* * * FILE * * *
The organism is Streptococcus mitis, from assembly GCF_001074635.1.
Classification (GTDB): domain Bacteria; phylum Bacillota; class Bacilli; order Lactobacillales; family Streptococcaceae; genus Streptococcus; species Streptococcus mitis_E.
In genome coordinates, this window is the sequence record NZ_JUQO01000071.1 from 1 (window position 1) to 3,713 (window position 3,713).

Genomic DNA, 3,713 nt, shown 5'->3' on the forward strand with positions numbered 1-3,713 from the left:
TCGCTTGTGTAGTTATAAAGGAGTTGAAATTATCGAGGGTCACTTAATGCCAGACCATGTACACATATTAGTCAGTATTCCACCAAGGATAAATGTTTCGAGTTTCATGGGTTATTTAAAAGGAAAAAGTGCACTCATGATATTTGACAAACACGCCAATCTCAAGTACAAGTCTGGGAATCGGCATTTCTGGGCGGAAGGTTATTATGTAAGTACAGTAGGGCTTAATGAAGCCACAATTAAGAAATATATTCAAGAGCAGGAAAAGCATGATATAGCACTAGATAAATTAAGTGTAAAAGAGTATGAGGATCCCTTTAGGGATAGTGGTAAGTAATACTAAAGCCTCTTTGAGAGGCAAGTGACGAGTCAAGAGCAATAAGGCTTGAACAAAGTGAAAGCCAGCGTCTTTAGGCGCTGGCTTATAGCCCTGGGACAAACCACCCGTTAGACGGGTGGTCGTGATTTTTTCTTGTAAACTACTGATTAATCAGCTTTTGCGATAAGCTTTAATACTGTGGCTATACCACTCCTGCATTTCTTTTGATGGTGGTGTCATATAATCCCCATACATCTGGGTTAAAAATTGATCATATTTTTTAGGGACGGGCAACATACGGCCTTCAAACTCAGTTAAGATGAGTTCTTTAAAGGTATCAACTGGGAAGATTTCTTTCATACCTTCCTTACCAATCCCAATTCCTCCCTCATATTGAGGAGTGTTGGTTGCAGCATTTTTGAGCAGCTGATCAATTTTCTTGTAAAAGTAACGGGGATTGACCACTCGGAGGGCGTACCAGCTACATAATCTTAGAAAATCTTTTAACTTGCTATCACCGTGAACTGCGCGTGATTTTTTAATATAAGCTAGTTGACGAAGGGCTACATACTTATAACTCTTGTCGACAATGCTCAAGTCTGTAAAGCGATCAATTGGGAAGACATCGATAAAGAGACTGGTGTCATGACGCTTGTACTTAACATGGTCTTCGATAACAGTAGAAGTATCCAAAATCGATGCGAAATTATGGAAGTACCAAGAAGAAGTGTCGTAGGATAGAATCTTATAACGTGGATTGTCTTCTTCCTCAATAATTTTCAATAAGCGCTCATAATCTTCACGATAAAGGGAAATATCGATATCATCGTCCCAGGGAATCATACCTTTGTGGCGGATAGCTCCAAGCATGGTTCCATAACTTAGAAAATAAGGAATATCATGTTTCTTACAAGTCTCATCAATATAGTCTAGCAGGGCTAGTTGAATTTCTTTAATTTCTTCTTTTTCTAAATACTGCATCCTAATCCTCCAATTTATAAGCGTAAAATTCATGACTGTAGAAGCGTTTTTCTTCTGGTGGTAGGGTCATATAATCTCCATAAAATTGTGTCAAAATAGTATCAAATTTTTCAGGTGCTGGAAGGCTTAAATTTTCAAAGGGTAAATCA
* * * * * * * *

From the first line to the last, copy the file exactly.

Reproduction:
The organism is Streptococcus mitis, from assembly GCF_001074635.1.
Classification (GTDB): domain Bacteria; phylum Bacillota; class Bacilli; order Lactobacillales; family Streptococcaceae; genus Streptococcus; species Streptococcus mitis_E.
In genome coordinates, this window is the sequence record NZ_JUQO01000071.1 from 1 (window position 1) to 3,713 (window position 3,713).

Genomic DNA, 3,713 nt, shown 5'->3' on the forward strand with positions numbered 1-3,713 from the left:
TCGCTTGTGTAGTTATAAAGGAGTTGAAATTATCGAGGGTCACTTAATGCCAGACCATGTACACATATTAGTCAGTATTCCACCAAGGATAAATGTTTCGAGTTTCATGGGTTATTTAAAAGGAAAAAGTGCACTCATGATATTTGACAAACACGCCAATCTCAAGTACAAGTCTGGGAATCGGCATTTCTGGGCGGAAGGTTATTATGTAAGTACAGTAGGGCTTAATGAAGCCACAATTAAGAAATATATTCAAGAGCAGGAAAAGCATGATATAGCACTAGATAAATTAAGTGTAAAAGAGTATGAGGATCCCTTTAGGGATAGTGGTAAGTAATACTAAAGCCTCTTTGAGAGGCAAGTGACGAGTCAAGAGCAATAAGGCTTGAACAAAGTGAAAGCCAGCGTCTTTAGGCGCTGGCTTATAGCCCTGGGACAAACCACCCGTTAGACGGGTGGTCGTGATTTTTTCTTGTAAACTACTGATTAATCAGCTTTTGCGATAAGCTTTAATACTGTGGCTATACCACTCCTGCATTTCTTTTGATGGTGGTGTCATATAATCCCCATACATCTGGGTTAAAAATTGATCATATTTTTTAGGGACGGGCAACATACGGCCTTCAAACTCAGTTAAGATGAGTTCTTTAAAGGTATCAACTGGGAAGATTTCTTTCATACCTTCCTTACCAATCCCAATTCCTCCCTCATATTGAGGAGTGTTGGTTGCAGCATTTTTGAGCAGCTGATCAATTTTCTTGTAAAAGTAACGGGGATTGACCACTCGGAGGGCGTACCAGCTACATAATCTTAGAAAATCTTTTAACTTGCTATCACCGTGAACTGCGCGTGATTTTTTAATATAAGCTAGTTGACGAAGGGCTACATACTTATAACTCTTGTCGACAATGCTCAAGTCTGTAAAGCGATCAATTGGGAAGACATCGATAAAGAGACTGGTGTCATGACGCTTGTACTTAACATGGTCTTCGATAACAGTAGAAGTATCCAAAATCGATGCGAAATTATGGAAGTACCAAGAAGAAGTGTCGTAGGATAGAATCTTATAACGTGGATTGTCTTCTTCCTCAATAATTTTCAATAAGCGCTCATAATCTTCACGATAAAGGGAAATATCGATATCATCGTCCCAGGGAATCATACCTTTGTGGCGGATAGCTCCAAGCATGGTTCCATAACTTAGAAAATAAGGAATATCATGTTTCTTACAAGTCTCATCAATATAGTCTAGCAGGGCTAGTTGAATTTCTTTAATTTCTTCTTTTTCTAAATACTGCATCCTAATCCTCCAATTTATAAGCGTAAAATTCATGACTGTAGAAGCGTTTTTCTTCTGGTGGTAGGGTCATATAATCTCCATAAAATTGTGTCAAAATAGTATCAAATTTTTCAGGTGCTGGAAGGCTTAAATTTTCAAAGGGTAAATCA